TAMPA, Fla. (WFLA) – Metropolitan Ministries is bringing Black History to life and using it as a way to teach and inspire the families they serve.
Throughout February, the non-profit has held several events about different times in history where African-American men and women overcame adversity. Monday, the organization is hosting a discussion and movie presentation about the Tuskegee Airmen.
The Tuskegee Airmen were the first black, trained military pilots in the U.S. Air Force who fought in World War II. It was these men who inspired 21 year veteran pilot, Reginald davis, to pursue flying.
“Growing up in inner city Detroit, it wasn’t the best situation to be growing up in and quite honestly I wanted to find a way to get out of there,” Davis said. “Fortunately, I lived near the Detroit City Airport. I used to see the airplanes flying overhead and I kept looking up and thinking maybe that’s a way out for me. However, I didn’t know of any black pilots growing up.”
That was until he learned about the Tuskegee Airmen.
“If they could become pilots during the overt discrimination of the 1940s at the time, then maybe just possibly I might have a chance to get out of inner city Detroit and do the same thing,” Davis said.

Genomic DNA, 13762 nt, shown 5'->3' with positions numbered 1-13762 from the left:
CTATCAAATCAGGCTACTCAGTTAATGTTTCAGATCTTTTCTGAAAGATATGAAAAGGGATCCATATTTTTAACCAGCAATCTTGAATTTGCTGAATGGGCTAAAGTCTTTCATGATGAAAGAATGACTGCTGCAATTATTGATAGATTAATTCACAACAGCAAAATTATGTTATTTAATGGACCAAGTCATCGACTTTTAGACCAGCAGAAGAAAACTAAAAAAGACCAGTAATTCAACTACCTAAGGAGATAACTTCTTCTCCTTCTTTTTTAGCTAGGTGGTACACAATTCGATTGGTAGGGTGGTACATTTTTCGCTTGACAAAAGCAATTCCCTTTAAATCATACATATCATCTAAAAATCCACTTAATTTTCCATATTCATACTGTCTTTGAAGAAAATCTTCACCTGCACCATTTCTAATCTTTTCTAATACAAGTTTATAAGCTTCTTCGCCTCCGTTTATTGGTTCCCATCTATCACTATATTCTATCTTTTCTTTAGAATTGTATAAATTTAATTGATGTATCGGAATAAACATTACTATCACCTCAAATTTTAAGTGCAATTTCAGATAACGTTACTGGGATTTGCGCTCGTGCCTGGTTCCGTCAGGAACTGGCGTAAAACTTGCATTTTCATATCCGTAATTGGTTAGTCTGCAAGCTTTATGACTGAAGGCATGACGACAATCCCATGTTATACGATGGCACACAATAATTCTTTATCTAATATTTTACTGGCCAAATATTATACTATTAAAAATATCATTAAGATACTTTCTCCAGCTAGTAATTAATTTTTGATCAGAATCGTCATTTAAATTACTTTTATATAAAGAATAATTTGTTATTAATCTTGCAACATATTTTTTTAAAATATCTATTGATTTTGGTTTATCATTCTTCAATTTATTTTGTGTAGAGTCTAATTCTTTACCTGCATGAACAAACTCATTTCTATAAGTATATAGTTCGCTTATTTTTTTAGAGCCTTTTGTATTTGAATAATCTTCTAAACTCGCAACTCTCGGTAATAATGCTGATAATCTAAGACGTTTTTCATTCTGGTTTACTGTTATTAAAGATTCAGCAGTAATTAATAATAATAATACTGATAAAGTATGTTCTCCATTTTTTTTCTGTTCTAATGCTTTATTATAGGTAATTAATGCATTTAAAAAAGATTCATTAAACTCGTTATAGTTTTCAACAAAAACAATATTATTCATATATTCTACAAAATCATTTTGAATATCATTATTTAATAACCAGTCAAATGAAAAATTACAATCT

So that’s exactly what he did. Davis served in the Navy and earned his degree at Tuskegee University. For 21 years, he flew planes for America Airlines and recently retired in June of 2018.
He now spends a lot of his time teaching and sharing his story as well as the Tuskegee Airmen story. For the past five years, he’s led the discussion at Metropolitan Ministries about the Tuskegee Airmen during Black History Month.
“With our young people they sometimes feel like they can’t do certain things so we let them know you can do this,” Cynthia Seay, Manager of Children and Youth Services at Metropolitan Ministries, said. “Also, to teach them, a lot of people paved the way for you.”
Seay works directly with the teenagers at Metropolitan Ministries. She says over the years, Davis’ presentation has positively influenced several children.
“There was one teen that came in one day with his ROTC uniform and he was so excited,” Seay said. “He was like, you know, I want to fly. He was like if he can do it, I can do it.”
It’s those reasons Davis continues to share his story.
“My message to young people is pursue that is your passion,” Davis said. ” Pursue that which inspires you and if you have that passion, when the rough patches come, when the challenges come up, you’ll have drive enough to continue to work through those.”
Davis will lead the discussion Monday at 6:30 p.m. He will then play the movie Red Tails for the families on Tuesday. The event is closed and only open to families at Metropolitan Ministries.
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